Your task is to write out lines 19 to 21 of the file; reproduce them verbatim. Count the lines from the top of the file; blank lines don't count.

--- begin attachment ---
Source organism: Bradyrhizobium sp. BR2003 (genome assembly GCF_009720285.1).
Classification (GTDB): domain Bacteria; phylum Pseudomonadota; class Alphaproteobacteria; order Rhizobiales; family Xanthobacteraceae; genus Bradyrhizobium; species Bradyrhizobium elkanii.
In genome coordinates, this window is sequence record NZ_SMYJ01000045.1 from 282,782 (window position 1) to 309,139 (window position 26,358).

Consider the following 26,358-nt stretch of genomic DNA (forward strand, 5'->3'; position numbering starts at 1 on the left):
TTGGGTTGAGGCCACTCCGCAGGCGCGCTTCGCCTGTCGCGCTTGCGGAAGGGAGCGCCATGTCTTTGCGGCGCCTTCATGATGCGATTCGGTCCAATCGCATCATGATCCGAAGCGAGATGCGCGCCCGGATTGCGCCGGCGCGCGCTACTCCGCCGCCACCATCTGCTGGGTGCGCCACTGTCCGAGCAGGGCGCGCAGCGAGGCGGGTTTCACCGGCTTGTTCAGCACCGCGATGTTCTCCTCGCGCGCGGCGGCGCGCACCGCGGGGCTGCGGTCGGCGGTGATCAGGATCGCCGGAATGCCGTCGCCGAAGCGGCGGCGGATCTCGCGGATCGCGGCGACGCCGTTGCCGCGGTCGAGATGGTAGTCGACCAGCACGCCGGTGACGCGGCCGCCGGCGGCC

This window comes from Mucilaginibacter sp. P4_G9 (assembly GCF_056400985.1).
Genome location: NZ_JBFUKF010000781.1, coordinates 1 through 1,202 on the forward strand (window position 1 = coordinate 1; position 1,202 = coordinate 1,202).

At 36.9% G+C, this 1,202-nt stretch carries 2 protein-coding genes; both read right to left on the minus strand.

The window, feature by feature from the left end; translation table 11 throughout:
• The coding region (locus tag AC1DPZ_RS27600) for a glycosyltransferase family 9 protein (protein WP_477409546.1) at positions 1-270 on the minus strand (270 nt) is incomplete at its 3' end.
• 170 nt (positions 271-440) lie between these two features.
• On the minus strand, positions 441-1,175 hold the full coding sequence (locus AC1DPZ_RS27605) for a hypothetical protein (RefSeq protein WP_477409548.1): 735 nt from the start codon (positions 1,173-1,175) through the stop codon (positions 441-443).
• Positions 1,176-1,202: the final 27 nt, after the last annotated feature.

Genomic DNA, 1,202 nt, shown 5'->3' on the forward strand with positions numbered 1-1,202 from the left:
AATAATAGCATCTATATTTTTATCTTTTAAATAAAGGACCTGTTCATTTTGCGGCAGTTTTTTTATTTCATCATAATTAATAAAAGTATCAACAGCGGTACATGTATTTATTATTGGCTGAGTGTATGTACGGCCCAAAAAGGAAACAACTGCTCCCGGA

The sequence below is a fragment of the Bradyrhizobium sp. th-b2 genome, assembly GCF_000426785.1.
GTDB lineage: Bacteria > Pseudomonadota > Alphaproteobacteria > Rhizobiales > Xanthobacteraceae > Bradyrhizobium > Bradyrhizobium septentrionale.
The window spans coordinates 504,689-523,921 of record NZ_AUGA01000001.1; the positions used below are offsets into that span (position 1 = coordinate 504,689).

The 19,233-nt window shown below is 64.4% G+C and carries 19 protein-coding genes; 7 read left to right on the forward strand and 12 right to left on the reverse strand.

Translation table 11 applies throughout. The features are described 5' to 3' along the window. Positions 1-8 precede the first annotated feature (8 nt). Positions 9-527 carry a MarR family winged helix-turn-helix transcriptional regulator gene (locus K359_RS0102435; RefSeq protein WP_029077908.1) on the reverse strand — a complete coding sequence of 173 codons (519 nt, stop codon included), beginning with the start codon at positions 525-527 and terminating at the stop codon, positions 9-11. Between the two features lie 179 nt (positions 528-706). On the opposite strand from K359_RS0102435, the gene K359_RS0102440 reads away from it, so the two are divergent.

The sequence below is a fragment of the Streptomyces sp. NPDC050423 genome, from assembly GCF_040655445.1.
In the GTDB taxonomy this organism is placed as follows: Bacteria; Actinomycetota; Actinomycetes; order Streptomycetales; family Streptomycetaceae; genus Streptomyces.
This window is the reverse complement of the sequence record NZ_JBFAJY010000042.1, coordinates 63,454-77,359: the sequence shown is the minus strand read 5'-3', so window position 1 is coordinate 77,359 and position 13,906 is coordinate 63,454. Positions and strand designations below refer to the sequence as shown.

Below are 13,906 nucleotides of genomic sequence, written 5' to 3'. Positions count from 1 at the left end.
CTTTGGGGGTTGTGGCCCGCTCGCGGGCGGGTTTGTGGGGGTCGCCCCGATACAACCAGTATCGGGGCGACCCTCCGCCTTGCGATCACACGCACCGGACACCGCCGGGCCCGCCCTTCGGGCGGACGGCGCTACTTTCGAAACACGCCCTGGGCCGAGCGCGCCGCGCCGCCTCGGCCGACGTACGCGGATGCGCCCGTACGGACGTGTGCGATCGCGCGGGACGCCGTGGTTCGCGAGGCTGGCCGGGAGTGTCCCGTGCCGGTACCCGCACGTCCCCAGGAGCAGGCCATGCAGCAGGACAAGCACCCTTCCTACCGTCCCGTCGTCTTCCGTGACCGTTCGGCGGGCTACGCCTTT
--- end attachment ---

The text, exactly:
The 19,233-nt window shown below is 64.4% G+C and carries 19 protein-coding genes; 7 read left to right on the forward strand and 12 right to left on the reverse strand.

Translation table 11 applies throughout. The features are described 5' to 3' along the window. Positions 1-8 precede the first annotated feature (8 nt). Positions 9-527 carry a MarR family winged helix-turn-helix transcriptional regulator gene (locus K359_RS0102435; RefSeq protein WP_029077908.1) on the reverse strand — a complete coding sequence of 173 codons (519 nt, stop codon included), beginning with the start codon at positions 525-527 and terminating at the stop codon, positions 9-11. Between the two features lie 179 nt (positions 528-706). On the opposite strand from K359_RS0102435, the gene K359_RS0102440 reads away from it, so the two are divergent.

The sequence below is a fragment of the Streptomyces sp. NPDC050423 genome, from assembly GCF_040655445.1.